Bitch Magazine ran a great look at the history of sex education. I found the section on abstinence-only intriguing. Thought I'd share:
Advocates for Youth Executive Director Debra Hauser taught sex education in New Jersey public schools during the 1990s, during a time when American sex education funding went through a major change. Under pressure from social conservatives, the federal government began funding primarily abstinence-only sex education—between 1996 and 2010, the government spent $1.5 billion on abstinence-only programs.
“There were these industries that grew up around this money,” says Hauser. “Schools would contract with ‘educators’ to come in and give lessons. These people would really use a lot of shame and fear, ignoring LGBTQ issues, demonizing condoms and contraception.”
When Robert Eberwein looked at sex-ed films made by religious groups, specifically Focus on the Family, he found a stark difference between them and other films used in schools. The premise of 1993's The Myth of Safe Sex, narrated by Focus on the Family founder James Dobson, is clear. It includes a lot of dubious information, including the claim that using condoms results in pregnancy 25 percent of the time and that Planned Parenthood exists to promote a rise in pregnancies and abortions. “The ideological agenda of the film is simple: to discredit any federal or social organizations and programs promoting sex education outside the kind of religious framework and values represented by Dobson.”
Another Focus on the Family film voices similarly terrifying claims: that condoms have a 31 percent failure rate and that teens who are sexually active have higher rates of suicide. Eberwein notes that these films echo the ominous tone of the military’s training films from the 1940s. “But in contrast the training films at least offered the possibility of protection through use of condoms and prophylaxis, these videos present sex and condoms as joint threats.”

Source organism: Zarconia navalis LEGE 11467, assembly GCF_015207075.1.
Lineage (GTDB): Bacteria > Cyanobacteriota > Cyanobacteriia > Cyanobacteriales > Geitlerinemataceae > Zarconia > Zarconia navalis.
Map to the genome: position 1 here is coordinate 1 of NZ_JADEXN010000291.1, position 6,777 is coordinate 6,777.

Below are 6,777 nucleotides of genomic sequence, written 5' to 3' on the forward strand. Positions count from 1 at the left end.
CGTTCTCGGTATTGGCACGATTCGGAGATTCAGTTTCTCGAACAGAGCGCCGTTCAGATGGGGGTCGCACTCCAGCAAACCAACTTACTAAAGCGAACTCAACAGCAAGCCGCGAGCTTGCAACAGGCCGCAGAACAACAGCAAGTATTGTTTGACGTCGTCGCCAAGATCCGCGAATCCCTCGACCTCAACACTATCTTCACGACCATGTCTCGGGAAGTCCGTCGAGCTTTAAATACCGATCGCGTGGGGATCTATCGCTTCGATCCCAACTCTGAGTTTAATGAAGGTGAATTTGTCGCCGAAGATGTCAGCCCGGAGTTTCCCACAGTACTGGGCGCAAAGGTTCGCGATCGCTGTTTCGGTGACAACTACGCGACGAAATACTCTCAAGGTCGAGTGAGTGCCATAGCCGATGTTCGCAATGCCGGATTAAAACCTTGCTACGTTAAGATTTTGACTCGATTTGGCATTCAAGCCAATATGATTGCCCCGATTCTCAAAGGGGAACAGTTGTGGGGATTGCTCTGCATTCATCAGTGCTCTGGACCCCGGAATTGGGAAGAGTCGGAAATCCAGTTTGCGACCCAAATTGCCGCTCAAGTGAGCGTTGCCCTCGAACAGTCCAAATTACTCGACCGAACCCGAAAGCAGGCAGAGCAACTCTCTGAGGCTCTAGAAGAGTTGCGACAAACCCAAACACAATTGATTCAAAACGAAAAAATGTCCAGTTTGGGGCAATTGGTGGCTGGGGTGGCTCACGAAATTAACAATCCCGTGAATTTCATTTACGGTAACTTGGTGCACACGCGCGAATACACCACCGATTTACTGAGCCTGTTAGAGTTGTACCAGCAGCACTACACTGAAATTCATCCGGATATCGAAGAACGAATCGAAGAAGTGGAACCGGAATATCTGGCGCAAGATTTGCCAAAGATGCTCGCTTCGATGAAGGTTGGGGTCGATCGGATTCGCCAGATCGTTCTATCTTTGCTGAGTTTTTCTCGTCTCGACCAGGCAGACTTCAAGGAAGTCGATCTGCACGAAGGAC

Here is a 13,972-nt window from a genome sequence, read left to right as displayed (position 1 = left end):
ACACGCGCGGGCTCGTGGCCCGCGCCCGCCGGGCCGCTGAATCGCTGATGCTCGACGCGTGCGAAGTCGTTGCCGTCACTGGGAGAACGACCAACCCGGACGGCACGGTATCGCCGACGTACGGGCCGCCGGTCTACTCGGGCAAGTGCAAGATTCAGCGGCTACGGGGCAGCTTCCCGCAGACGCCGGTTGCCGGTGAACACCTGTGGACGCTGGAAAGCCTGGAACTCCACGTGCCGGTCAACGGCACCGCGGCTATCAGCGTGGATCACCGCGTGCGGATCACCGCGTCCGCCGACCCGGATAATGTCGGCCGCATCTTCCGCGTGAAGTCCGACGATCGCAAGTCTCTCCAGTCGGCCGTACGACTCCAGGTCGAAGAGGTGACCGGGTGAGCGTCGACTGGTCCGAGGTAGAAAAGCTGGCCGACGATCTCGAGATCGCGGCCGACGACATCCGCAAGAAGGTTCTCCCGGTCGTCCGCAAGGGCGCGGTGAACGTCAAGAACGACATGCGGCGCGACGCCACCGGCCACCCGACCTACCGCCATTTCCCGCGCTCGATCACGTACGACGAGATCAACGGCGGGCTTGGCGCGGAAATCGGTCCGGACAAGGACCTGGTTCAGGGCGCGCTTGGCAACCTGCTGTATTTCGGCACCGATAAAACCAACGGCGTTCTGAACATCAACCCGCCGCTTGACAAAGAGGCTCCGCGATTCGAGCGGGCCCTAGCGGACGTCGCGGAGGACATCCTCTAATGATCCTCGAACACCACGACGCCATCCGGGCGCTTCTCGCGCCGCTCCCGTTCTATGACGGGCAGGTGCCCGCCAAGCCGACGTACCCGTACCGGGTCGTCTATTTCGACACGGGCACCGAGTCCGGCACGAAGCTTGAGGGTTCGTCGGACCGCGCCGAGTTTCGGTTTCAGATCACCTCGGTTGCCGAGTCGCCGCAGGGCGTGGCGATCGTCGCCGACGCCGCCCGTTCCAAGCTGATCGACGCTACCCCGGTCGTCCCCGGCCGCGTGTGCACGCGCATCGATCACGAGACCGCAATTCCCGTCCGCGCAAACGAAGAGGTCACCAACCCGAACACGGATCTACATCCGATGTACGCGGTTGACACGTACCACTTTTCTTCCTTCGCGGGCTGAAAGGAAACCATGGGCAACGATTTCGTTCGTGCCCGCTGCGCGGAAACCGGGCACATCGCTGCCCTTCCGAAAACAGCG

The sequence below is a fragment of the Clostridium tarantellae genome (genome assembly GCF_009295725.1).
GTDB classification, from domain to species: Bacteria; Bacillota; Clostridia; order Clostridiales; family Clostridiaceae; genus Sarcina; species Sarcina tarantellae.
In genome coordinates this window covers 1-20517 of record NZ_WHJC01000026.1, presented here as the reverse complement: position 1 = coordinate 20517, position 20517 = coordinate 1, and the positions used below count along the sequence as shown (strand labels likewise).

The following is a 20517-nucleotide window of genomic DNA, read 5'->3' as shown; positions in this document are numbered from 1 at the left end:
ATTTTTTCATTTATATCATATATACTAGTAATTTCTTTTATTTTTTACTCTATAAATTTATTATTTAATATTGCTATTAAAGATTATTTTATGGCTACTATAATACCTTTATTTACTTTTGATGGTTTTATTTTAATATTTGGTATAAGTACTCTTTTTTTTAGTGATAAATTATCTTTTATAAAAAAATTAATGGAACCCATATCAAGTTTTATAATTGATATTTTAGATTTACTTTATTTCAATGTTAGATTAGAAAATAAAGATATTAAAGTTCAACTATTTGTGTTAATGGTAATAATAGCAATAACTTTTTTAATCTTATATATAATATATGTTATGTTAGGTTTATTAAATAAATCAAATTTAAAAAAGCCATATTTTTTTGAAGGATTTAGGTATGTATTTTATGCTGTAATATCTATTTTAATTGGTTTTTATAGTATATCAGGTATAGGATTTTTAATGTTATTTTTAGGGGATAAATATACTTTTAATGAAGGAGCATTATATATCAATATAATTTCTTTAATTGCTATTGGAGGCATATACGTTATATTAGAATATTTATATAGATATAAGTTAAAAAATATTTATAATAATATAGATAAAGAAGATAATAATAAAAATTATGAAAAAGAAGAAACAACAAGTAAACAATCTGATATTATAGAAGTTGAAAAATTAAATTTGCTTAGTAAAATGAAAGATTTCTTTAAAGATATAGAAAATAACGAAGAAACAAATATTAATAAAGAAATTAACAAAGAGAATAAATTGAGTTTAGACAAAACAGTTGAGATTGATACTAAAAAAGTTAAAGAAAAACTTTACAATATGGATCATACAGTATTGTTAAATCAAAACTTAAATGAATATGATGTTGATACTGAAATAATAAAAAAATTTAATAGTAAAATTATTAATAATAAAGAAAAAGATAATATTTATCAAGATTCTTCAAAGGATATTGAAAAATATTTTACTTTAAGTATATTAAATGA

Sex(Ed): The Movie includes a chilling clip from a 1991 video intended to be shown to students, No Second Chance. In the video, a woman extolls students to be abstinent while imagery of a kid playing with a gun rolls onscreen.
“When you use a condom, it's like playing Russian Roulette. There's less chance that when you pull the trigger, you're going to get a bullet in your head,” she tells a class of students. One teen boy pipes up.
“What if I want to have sex before I get married?” he asks.
“Well, I guess you just have to be prepared to die,” she responds.
In at least one school district, community members urged schools to add No Second Chance to their curriculum directly as a reaction to a video that they felt “emphasized condom use at the expense of promoting abstinence as the only sure way to avoid HIV infection.” A 1991 review of the movie in a Canadian pro-life newspaper stressed that the film was far better than “government-funded” sex ed-films: “What an exhilarating breath of fresh air! No condoms, no foam, no ‘meaningful relationships, or ‘responsible sexuality’ – just plain truth.”
A “public school version” of the No Second Chance is still being sold today on Amazon by Jeremiah Films, which also markets films on topics ranging from Freemasons and devil worship to a DVD about “cleansing the soil for the Aryan antichrist.”This is an awareness piece. I'm not going to do any analysis. I encourage everyone to read the link, which coves some really interesting stuff, and to be aware of what "abstinence-only" means. It means denying teens the right to their own bodies and sexuality.
To quote another 90s trend: Just say no to abstinence-only, guys.